What is the difference between Total Blocking Time and Time to Interactive?

Time to Interactive (TTI) measures when the page becomes capable of reliably responding to user input. A page is considered to be “reliably interactive” if there are no long tasks on the main thread for at least five seconds.

Total Blocking Time is measured only between First Contentful Paint and Time to Interactive.

TTI identifies when the main thread becomes idle. TBT quantifies how busy the main thread is before it becomes idle.

TTI can sometimes be misleading, but when combined with TBT, you get a clearer picture of how responsive your page is to user input.

For example, two pages can have the same TTI, but if one breaks work into smaller tasks while the other hogs the main thread with one very long task, the user experience will be worse in the second case. That difference will be reflected in much higher TBT, as shown in the example below.

Total Blocking Time is available in Calibre and Lighthouse and like LCP, TBT will also be used to calculate the Lighthouse performance score when version 6.0 is released.

Cumulative Layout Shift

Cumulative Layout Shift (CLS) quantifies how much elements within the viewport move around during page load.

Here’s an example where moving content (a prompt that loads at the top of a page and moves the main content down) can make a user miss the button they wanted to click:

Even worse, this kind of content shift could cause them to click a button they didn’t intend to.

Here’s another example where page content shifting by a few pixels causes a considerable hassle:

A screencast illustrating how layout instability can negatively affect users. Source:

Whether it’s loading an ad in a way that increases the chances of accidentally clicking it, or having a news page in which the text moves down when the story’s photo loads—an unexpected movement of content can be very frustrating.

CLS helps you address that problem by measuring how often it’s occurring for your users. It introduces an entirely new category of user experience—predictability.

Here are some of the common layout instability issues and their solutions:

  • For an image without specified dimensions, the browser renders a 1x1 pixel placeholder until the entire image is downloaded. Once the image renders, it causes the rest of the layout to shift. To avoid this issue, add width and height attributes to img elements.
  • Asynchronously fetched data that comes in after the rest of the content has already rendered can cause a layout shift. In this case, its a good practice to use content placeholders so that the layout doesn’t change drastically once the real content loads.
  • Ads are often loaded asynchronously and can displace the rest of the content when they load. This is especially frustrating if it causes accidental clicks, so it’s best to define the dimensions of ad space in advance.
  • Animating certain CSS properties causes layout changes and in most cases, you can avoid that by animating elements with transform properties.
  • When using web fonts with the font-display: swap attribute, the page layout will often shift when the web font loads and replaces the fallback font due to the difference in size between them. To avoid this issue, choose fallback fonts with similar dimensions with font style matcher.

Measuring Cumulative Layout Shift

When rendered elements move during page load, they are labeled as unstable, and their movement relative to the viewport determines the layout shift score. CLS is under active development and the exact formula might change, but currently, the layout shift score is a product of:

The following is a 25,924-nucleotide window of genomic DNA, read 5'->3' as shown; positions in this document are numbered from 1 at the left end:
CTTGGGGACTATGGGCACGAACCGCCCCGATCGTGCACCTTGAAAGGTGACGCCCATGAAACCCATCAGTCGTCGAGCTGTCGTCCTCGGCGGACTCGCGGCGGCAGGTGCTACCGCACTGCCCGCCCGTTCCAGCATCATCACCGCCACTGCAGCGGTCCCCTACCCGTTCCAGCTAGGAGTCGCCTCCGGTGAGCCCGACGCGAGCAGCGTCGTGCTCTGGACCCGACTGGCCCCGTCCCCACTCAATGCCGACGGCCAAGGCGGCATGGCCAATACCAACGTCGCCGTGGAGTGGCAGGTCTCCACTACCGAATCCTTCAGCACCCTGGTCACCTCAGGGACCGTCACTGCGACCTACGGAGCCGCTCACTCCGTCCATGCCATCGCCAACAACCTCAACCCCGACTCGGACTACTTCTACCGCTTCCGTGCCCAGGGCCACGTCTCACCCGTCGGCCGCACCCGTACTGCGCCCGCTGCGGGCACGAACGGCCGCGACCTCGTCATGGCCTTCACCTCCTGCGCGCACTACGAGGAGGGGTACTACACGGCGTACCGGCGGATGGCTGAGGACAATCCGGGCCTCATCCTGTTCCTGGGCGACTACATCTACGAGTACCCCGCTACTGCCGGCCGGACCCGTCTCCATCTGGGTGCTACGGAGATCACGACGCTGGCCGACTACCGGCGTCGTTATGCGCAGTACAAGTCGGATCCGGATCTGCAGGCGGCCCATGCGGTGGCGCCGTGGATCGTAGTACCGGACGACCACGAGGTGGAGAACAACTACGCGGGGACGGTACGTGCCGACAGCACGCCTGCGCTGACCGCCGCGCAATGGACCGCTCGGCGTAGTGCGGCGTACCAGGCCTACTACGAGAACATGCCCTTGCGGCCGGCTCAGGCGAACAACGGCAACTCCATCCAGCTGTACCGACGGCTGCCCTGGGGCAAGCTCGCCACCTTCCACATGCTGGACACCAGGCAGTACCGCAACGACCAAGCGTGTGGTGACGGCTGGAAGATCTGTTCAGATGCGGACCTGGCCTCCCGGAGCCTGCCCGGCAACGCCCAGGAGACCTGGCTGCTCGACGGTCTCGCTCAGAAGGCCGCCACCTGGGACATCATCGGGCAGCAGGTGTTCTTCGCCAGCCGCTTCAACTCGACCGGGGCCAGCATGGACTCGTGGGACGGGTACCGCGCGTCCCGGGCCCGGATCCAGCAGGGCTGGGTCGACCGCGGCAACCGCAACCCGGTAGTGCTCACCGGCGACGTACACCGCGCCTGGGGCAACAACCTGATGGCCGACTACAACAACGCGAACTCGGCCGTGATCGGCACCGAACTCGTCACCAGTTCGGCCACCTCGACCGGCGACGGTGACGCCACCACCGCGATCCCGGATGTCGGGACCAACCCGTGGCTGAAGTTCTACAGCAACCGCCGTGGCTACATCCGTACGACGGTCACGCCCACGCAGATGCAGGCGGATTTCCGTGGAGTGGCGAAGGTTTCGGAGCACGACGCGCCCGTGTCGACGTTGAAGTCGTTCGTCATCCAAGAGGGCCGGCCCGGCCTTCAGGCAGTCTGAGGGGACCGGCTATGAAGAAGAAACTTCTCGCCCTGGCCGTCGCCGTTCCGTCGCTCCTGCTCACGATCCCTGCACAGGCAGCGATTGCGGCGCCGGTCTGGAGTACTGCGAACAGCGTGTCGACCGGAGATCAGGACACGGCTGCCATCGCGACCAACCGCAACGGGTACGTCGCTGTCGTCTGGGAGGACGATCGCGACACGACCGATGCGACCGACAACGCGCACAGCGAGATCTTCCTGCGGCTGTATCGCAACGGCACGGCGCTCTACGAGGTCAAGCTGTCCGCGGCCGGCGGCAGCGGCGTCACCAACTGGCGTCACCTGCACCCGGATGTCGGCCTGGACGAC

• the distance that unstable elements have moved—distance fraction
  • the surface area of the viewport that’s affected by unstable elements—impact fraction
The purple arrow represents the distance fraction and the blue rectangle represents the impact fraction.

In the example above, the element moves down by ⅓ of the viewport height, so the distance fraction is 0.33.

The area that the element occupied in its starting position and the area it occupies after the move make up ⅔ of the viewport surface, so the impact fraction is 0.66.

1layout shift score = distance fraction * impact fraction

The layout shift score is 0.33 × 0.66 = 0.2178.

The Cumulative Layout Shift score is the sum of scores from all of the unstable elements that move around during page load.

Lower CLS score is better because it means less content shifting occurred during page load.

If the element in the example above had moved by only 10% of the viewport, the distance fraction would be 0.1 and the impact fraction 0.4. The layout shift score would be only 0.1 × 0.4 = 0.04.

The ideal, but unrealistic, CLS score is 0. In reality, and Chrome Use Experience Report, any CLS score smaller than 5 is considered good. Different types of websites might move content purposefully and have high CLS scores that don’t indicate bad user experience. In any case, it’s useful to monitor CLS so you can catch any unexpected increases in the score and fix problematic layout instability issues.

CLS is already available in the Chrome User Experience Report, and you can measure CLS in JavaScript using the Layout Instability API. It will be introduced to Calibre and Lighthouse in the near future.

Boost your customer experience by tracking new web performance metrics

Having a way to measure the nuances of user experience accurately makes it possible to quantify the impact it has on your bottom line. Automated performance monitoring is the key to tracking improvements and catching regressions. Calibre supports this new generation of metrics such as Largest Contentful Paint and Total Blocking Time. With the insights offered by these metrics, you can apply actionable guidance for solving the issues that users face and create great products.

Milica Mihajlija

Web Developer and Technical Writer. Find her on Twitter.